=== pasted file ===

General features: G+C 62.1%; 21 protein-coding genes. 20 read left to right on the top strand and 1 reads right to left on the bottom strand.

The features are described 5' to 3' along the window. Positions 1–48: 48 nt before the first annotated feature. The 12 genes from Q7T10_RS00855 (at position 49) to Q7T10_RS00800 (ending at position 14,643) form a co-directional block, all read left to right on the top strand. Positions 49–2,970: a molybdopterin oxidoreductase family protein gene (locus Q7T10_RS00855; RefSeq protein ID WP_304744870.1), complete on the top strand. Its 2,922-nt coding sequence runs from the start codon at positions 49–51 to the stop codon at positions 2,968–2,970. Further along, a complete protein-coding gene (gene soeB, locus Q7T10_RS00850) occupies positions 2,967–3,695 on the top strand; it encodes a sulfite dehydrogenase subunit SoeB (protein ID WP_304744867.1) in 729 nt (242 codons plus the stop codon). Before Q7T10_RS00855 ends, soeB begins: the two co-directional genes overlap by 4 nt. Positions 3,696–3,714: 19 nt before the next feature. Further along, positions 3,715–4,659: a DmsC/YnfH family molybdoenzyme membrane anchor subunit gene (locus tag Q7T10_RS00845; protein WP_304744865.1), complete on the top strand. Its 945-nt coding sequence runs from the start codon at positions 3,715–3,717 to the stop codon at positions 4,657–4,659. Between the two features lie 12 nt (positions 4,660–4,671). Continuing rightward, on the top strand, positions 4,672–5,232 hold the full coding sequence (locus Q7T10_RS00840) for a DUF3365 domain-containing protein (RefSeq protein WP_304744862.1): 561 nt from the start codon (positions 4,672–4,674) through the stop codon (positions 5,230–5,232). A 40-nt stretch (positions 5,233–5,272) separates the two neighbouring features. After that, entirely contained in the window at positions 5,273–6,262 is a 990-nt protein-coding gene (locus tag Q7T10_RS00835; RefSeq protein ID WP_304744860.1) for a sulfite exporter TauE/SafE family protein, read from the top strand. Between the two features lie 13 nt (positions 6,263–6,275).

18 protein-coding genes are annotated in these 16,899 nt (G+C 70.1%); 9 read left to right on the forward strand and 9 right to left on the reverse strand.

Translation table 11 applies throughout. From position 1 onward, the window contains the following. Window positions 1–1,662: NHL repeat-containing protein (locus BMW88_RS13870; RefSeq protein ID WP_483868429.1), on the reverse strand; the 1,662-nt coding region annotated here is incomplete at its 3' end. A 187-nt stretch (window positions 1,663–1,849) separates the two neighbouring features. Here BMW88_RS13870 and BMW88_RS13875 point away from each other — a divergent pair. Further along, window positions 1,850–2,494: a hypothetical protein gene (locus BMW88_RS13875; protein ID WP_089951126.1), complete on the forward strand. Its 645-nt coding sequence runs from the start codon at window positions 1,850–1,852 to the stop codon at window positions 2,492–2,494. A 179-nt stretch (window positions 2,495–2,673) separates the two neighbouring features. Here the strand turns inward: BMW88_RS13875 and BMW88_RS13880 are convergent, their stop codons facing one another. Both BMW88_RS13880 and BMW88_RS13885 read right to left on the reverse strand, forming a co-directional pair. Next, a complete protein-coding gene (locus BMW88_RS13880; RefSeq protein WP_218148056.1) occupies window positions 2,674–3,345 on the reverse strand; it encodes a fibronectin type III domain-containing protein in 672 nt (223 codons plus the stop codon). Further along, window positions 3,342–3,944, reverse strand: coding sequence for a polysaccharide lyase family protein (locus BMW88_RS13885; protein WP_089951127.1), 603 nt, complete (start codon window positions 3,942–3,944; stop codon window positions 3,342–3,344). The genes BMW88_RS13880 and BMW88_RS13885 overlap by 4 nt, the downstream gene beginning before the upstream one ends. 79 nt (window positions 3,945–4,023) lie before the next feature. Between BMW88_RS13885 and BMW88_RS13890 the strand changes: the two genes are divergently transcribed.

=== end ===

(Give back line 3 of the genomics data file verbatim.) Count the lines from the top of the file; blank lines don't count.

18 protein-coding genes are annotated in these 16,899 nt (G+C 70.1%); 9 read left to right on the forward strand and 9 right to left on the reverse strand.